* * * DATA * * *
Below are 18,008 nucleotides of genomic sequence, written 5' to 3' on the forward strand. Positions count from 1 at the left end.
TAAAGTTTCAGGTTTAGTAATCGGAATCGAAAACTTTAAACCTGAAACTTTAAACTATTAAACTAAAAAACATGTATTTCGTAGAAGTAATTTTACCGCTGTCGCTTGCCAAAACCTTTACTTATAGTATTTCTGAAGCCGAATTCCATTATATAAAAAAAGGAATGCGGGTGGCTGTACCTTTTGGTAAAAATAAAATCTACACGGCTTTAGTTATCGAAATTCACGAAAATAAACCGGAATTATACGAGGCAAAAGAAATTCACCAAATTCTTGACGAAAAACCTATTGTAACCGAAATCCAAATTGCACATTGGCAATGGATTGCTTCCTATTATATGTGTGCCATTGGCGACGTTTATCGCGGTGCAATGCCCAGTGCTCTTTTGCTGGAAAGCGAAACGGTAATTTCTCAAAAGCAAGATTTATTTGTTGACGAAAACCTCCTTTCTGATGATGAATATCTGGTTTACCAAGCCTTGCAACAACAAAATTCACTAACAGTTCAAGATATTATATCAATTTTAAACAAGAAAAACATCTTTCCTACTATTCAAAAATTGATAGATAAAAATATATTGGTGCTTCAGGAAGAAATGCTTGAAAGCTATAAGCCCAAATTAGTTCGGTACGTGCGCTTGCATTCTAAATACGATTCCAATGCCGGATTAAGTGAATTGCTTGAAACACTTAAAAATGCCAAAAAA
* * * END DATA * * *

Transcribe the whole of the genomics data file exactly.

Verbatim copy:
Below are 18,008 nucleotides of genomic sequence, written 5' to 3' on the forward strand. Positions count from 1 at the left end.
TAAAGTTTCAGGTTTAGTAATCGGAATCGAAAACTTTAAACCTGAAACTTTAAACTATTAAACTAAAAAACATGTATTTCGTAGAAGTAATTTTACCGCTGTCGCTTGCCAAAACCTTTACTTATAGTATTTCTGAAGCCGAATTCCATTATATAAAAAAAGGAATGCGGGTGGCTGTACCTTTTGGTAAAAATAAAATCTACACGGCTTTAGTTATCGAAATTCACGAAAATAAACCGGAATTATACGAGGCAAAAGAAATTCACCAAATTCTTGACGAAAAACCTATTGTAACCGAAATCCAAATTGCACATTGGCAATGGATTGCTTCCTATTATATGTGTGCCATTGGCGACGTTTATCGCGGTGCAATGCCCAGTGCTCTTTTGCTGGAAAGCGAAACGGTAATTTCTCAAAAGCAAGATTTATTTGTTGACGAAAACCTCCTTTCTGATGATGAATATCTGGTTTACCAAGCCTTGCAACAACAAAATTCACTAACAGTTCAAGATATTATATCAATTTTAAACAAGAAAAACATCTTTCCTACTATTCAAAAATTGATAGATAAAAATATATTGGTGCTTCAGGAAGAAATGCTTGAAAGCTATAAGCCCAAATTAGTTCGGTACGTGCGCTTGCATTCTAAATACGATTCCAATGCCGGATTAAGTGAATTGCTTGAAACACTTAAAAATGCCAAAAAA